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a. A word or words by which an entity is designated and distinguished from others.
b. A word or group of words used to describe or evaluate, often disparagingly: Don't call me names.
2. Representation or repute, as opposed to reality: a democracy in name, a police state in fact.
a. A reputation: has a bad name.
b. A distinguished reputation: made a name for himself as a drummer.
4. An illustrious or outstanding person: joined several famous names for a photograph. See Synonyms at celebrity.
tr.v. named, nam·ing, names
1. To give a name to: named the child after both grandparents.
2. To mention, specify, or cite by name: named the primary colors.
3. To call by an epithet: named them all cowards.
4. To nominate for or appoint to a duty, office, or honor. See Synonyms at appoint.
5. To specify or fix: We need to name the time for our meeting.
adj. Informal
Well-known by a name: a name performer.
in the name of
1. By the authority of: Open up in the name of the law!
2. For the reason of; using as a reason: grisly experiments performed in the name of science.
to (one's) name
Belonging to one: I don't have a hat to my name.

[Middle English, from Old English nama; see nō̆-men- in Indo-European roots.]

nam′a·ble, name′a·ble adj.
nam′er n.


the act of giving a name to someone or something
ThesaurusAntonymsRelated WordsSynonymsLegend:
Noun1.naming - the verbal act of namingnaming - the verbal act of naming; "the part he failed was the naming of state capitals"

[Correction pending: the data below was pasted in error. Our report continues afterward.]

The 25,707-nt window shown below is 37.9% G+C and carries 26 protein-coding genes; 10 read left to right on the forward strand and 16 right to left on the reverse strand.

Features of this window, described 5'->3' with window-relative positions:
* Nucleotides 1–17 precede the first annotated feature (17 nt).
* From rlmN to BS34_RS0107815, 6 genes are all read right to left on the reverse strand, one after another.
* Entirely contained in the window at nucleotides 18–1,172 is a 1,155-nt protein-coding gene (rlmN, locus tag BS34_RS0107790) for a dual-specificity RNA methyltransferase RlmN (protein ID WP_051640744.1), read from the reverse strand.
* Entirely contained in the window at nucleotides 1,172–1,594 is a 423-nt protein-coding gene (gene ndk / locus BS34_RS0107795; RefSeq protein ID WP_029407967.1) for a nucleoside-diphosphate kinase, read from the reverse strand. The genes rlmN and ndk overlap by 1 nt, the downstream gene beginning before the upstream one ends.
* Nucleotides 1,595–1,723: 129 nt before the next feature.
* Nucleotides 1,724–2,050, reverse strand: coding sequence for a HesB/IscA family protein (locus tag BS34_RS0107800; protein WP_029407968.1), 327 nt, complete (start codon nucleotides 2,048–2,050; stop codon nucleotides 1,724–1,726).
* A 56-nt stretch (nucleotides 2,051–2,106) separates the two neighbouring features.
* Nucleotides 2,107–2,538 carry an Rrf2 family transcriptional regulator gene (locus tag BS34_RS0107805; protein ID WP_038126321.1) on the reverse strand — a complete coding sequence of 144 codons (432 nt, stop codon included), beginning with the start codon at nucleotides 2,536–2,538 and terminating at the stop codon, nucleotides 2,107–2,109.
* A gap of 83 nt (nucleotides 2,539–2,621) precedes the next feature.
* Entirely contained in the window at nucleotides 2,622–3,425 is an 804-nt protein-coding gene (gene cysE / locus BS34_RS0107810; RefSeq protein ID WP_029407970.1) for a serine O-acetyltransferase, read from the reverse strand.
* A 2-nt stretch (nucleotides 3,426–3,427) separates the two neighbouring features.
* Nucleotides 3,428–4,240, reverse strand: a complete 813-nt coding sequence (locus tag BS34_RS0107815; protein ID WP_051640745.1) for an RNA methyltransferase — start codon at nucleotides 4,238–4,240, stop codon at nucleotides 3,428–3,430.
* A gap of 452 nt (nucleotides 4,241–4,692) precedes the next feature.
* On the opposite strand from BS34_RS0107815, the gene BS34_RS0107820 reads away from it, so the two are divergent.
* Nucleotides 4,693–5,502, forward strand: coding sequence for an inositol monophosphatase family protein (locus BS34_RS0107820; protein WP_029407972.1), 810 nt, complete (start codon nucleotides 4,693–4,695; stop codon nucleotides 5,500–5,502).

speech act - the use of language to perform some act
acrophony - naming a letter of the alphabet by using a word whose initial sound is the sound represented by that letter
numeration - naming numbers
denotation, indication - the act of indicating or pointing out by name
specification - naming explicitly
2.naming - the act of putting a person into a non-elective positionnaming - the act of putting a person into a non-elective position; "the appointment had to be approved by the whole committee"
decision, determination, conclusion - the act of making up your mind about something; "the burden of decision was his"; "he drew his conclusions quickly"
nomination - the act of officially naming a candidate; "the Republican nomination for Governor"
co-optation, co-option - the act of appointing summarily (with or without the appointee's consent)
delegacy - the appointment of a delegate
ordinance, ordination - the act of ordaining; the act of conferring (or receiving) holy orders; "the rabbi's family was present for his ordination"
recognition - designation by the chair granting a person the right to speak in a deliberative body; "he was unable to make his motion because he couldn't get recognition by the chairman"
Adj.1.naming - inclined to or serving for the giving of names; "the appellative faculty of children"; "the appellative function of some primitive rites"
denotative, denotive - having the power of explicitly denoting or designating or naming


nNamen(s)gebung f